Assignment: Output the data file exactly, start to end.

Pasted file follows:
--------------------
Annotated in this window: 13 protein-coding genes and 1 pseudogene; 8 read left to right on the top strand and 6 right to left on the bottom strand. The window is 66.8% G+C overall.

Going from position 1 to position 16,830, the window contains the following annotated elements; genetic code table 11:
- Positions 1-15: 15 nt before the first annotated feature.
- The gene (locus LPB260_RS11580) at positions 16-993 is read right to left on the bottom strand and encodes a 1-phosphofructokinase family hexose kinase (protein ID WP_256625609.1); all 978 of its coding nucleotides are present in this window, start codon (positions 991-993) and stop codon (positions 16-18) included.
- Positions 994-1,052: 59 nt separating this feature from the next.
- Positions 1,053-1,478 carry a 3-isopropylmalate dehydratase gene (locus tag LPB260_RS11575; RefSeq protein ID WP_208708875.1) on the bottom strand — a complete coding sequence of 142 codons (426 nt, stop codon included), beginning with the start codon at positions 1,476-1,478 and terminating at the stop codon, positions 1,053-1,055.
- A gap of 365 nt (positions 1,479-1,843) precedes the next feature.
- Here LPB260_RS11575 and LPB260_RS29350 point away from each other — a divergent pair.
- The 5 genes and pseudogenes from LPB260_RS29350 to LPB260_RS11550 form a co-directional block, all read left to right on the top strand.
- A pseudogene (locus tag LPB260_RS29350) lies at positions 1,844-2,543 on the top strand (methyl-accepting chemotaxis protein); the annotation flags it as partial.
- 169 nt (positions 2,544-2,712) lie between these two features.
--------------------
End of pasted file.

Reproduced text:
Annotated in this window: 13 protein-coding genes and 1 pseudogene; 8 read left to right on the top strand and 6 right to left on the bottom strand. The window is 66.8% G+C overall.

Going from position 1 to position 16,830, the window contains the following annotated elements; genetic code table 11:
- Positions 1-15: 15 nt before the first annotated feature.
- The gene (locus LPB260_RS11580) at positions 16-993 is read right to left on the bottom strand and encodes a 1-phosphofructokinase family hexose kinase (protein ID WP_256625609.1); all 978 of its coding nucleotides are present in this window, start codon (positions 991-993) and stop codon (positions 16-18) included.
- Positions 994-1,052: 59 nt separating this feature from the next.
- Positions 1,053-1,478 carry a 3-isopropylmalate dehydratase gene (locus tag LPB260_RS11575; RefSeq protein ID WP_208708875.1) on the bottom strand — a complete coding sequence of 142 codons (426 nt, stop codon included), beginning with the start codon at positions 1,476-1,478 and terminating at the stop codon, positions 1,053-1,055.
- A gap of 365 nt (positions 1,479-1,843) precedes the next feature.
- Here LPB260_RS11575 and LPB260_RS29350 point away from each other — a divergent pair.
- The 5 genes and pseudogenes from LPB260_RS29350 to LPB260_RS11550 form a co-directional block, all read left to right on the top strand.
- A pseudogene (locus tag LPB260_RS29350) lies at positions 1,844-2,543 on the top strand (methyl-accepting chemotaxis protein); the annotation flags it as partial.
- 169 nt (positions 2,544-2,712) lie between these two features.